A team from Purdue University in the U.S. assessed lava tubes under the surface – and found they’d make a pretty good new home.
The tubes (thought to lie under the lunar surface) would protect human settlers from cosmic radiation and asteroids. Human settlers could then fit them out with the usual accoutrements of space colonies, such as camp robot servants and unusual looking railways.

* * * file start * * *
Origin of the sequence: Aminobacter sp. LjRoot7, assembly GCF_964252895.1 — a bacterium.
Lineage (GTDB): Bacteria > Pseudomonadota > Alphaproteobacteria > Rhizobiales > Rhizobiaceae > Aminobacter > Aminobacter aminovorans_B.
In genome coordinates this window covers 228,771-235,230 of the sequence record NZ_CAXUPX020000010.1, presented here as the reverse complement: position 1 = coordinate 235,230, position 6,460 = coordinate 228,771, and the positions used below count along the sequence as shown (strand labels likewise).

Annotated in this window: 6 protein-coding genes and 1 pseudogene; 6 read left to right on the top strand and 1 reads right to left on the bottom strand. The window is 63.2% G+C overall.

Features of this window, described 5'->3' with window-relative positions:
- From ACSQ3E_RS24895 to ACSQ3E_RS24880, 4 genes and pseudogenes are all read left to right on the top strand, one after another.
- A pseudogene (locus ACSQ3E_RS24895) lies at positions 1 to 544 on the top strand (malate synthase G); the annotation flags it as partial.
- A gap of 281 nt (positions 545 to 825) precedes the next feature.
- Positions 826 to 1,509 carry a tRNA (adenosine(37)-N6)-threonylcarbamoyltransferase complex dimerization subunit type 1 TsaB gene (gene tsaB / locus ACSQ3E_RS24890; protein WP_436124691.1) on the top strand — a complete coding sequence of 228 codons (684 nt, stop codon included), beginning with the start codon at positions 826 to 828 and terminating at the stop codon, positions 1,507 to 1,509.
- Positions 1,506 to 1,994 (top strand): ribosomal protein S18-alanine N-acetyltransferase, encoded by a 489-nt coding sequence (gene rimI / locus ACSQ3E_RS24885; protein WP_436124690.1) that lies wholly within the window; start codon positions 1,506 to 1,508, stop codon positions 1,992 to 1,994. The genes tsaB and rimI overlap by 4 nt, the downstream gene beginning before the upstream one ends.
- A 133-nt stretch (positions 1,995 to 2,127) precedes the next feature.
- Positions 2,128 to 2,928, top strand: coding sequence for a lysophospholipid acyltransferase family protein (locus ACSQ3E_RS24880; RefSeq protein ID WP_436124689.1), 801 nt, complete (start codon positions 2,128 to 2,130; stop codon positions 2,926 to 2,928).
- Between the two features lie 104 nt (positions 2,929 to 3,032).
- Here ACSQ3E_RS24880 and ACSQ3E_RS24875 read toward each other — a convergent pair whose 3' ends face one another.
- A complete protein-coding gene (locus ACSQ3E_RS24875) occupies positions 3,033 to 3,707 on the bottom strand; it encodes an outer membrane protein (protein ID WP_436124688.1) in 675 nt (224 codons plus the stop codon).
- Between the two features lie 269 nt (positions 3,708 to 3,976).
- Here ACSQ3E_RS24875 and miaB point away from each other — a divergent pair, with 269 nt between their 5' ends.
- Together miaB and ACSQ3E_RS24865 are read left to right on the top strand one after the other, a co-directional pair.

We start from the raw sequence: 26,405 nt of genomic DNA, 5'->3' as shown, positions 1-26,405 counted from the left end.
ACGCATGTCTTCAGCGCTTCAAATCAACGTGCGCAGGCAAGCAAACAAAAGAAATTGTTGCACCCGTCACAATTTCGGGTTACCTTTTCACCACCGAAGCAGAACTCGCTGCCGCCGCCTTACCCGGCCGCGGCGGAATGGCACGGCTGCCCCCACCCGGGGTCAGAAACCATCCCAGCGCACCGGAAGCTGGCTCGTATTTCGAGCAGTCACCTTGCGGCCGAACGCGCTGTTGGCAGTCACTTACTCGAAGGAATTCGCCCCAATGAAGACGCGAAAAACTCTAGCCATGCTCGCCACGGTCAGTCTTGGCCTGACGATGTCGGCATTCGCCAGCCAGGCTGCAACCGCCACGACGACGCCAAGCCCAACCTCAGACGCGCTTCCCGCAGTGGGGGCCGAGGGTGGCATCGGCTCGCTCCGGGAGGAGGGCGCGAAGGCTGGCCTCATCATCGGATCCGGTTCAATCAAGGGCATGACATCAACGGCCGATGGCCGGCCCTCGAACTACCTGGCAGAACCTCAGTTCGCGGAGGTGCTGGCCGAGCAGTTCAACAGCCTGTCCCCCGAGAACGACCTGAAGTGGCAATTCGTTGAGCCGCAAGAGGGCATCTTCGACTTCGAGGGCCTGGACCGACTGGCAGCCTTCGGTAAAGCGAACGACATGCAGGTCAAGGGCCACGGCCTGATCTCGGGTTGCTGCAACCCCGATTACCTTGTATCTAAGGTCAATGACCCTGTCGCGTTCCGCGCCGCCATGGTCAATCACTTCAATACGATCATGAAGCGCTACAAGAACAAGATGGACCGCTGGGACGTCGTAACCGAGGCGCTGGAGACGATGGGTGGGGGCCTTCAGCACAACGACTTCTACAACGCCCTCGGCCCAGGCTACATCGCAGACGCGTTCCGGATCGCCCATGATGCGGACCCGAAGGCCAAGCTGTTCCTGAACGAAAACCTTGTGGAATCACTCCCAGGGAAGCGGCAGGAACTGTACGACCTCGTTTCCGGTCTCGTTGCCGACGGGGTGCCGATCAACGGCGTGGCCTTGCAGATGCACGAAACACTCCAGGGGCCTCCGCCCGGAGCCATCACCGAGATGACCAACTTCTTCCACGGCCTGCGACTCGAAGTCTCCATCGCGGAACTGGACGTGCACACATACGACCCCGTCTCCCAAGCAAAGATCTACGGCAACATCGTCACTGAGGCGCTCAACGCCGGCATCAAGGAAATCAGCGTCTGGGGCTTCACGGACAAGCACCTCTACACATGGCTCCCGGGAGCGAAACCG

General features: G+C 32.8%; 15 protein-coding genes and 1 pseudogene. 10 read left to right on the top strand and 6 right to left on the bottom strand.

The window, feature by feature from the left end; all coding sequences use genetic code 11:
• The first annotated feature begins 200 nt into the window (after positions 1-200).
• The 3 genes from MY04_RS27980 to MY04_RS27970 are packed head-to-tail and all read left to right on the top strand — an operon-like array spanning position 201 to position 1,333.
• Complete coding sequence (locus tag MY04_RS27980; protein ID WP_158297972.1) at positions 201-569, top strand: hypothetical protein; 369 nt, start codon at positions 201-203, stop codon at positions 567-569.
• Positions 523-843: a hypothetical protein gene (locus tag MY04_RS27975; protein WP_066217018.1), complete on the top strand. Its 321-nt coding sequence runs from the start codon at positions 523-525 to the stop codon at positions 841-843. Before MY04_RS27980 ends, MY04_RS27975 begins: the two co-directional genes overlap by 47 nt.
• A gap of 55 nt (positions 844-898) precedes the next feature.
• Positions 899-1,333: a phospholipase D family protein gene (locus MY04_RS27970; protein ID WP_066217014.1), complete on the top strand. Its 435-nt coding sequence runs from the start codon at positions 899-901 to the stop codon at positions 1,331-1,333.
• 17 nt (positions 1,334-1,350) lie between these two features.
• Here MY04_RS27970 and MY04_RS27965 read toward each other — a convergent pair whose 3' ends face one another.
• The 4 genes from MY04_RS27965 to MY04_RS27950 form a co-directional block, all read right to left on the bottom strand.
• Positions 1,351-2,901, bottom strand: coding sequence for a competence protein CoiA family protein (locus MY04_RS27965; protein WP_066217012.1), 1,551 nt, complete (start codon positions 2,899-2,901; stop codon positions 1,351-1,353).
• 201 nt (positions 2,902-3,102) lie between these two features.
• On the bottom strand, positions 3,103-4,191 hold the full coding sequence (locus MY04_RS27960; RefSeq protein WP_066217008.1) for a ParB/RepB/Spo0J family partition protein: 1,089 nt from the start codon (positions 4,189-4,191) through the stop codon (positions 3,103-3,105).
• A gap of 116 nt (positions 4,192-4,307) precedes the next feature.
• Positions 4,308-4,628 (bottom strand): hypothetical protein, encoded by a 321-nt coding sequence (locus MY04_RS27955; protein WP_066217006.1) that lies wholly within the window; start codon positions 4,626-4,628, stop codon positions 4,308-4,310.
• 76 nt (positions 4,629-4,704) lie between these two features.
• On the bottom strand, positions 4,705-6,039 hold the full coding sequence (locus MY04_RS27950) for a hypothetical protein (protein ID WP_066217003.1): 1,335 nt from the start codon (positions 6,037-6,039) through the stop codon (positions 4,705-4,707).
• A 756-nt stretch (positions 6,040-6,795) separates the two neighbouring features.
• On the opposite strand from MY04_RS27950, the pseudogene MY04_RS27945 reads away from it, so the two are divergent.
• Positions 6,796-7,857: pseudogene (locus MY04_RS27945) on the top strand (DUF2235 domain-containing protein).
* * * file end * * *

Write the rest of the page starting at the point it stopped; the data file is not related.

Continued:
Purdue University researcher David Blair told the BBC, ‘It’s the first modern re-assessment of how stable these can be.
''We found that if lunar lava tubes existed with a strong arched shape like those on Earth, they would be stable at sizes up to 5,000 metres, or several miles wide, on the Moon. This wouldn’t be possible on Earth, but gravity is much lower on the Moon and lunar rock doesn’t have to withstand the same weathering and erosion. In theory, huge lava tubes – big enough to easily house a city – could be structurally sound on the Moon'' .